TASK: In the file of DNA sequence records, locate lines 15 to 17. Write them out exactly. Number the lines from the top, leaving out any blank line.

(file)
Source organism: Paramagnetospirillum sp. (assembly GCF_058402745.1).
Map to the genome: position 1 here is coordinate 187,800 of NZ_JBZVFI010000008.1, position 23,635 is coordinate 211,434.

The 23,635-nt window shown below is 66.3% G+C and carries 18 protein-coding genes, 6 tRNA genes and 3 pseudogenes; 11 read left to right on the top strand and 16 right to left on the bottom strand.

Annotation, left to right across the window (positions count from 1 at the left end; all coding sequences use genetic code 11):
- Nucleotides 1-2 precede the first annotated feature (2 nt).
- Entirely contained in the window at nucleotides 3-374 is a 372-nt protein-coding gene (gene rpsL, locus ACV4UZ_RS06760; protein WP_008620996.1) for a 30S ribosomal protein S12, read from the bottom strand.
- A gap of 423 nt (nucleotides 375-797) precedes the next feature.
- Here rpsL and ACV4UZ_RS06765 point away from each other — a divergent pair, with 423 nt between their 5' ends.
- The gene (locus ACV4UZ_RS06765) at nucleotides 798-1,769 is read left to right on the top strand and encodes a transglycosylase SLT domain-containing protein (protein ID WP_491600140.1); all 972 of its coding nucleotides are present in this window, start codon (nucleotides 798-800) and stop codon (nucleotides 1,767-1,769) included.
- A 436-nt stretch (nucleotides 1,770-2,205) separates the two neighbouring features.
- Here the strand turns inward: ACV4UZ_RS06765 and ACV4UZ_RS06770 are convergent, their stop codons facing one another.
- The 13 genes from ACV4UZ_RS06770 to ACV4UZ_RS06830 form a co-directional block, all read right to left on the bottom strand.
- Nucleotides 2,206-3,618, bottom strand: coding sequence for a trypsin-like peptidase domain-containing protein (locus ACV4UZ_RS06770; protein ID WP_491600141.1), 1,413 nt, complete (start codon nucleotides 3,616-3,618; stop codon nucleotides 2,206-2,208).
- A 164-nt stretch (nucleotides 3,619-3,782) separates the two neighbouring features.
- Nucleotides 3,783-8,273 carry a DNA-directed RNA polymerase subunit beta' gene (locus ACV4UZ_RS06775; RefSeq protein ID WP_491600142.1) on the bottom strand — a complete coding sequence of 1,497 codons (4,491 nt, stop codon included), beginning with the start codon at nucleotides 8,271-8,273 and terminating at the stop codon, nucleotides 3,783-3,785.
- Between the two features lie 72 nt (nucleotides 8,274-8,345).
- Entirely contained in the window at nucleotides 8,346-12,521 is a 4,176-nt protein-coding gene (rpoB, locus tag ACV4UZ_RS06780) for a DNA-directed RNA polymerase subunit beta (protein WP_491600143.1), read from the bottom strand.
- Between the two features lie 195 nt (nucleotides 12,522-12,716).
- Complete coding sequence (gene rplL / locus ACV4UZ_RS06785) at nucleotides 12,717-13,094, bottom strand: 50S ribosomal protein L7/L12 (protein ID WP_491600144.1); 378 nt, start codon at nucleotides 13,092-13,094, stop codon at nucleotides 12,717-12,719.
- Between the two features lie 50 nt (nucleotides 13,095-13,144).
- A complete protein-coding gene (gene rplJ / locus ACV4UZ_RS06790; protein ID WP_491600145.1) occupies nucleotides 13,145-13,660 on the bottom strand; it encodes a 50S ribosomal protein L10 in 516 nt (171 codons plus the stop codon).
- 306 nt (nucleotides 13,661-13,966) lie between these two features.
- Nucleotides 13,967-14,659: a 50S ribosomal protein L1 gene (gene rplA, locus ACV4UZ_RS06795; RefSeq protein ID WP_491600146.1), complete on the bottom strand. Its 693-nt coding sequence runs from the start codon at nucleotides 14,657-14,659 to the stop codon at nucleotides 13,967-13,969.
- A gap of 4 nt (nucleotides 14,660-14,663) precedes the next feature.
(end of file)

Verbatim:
- Nucleotides 3,783-8,273 carry a DNA-directed RNA polymerase subunit beta' gene (locus ACV4UZ_RS06775; RefSeq protein ID WP_491600142.1) on the bottom strand — a complete coding sequence of 1,497 codons (4,491 nt, stop codon included), beginning with the start codon at nucleotides 8,271-8,273 and terminating at the stop codon, nucleotides 3,783-3,785.
- Between the two features lie 72 nt (nucleotides 8,274-8,345).
- Entirely contained in the window at nucleotides 8,346-12,521 is a 4,176-nt protein-coding gene (rpoB, locus tag ACV4UZ_RS06780) for a DNA-directed RNA polymerase subunit beta (protein WP_491600143.1), read from the bottom strand.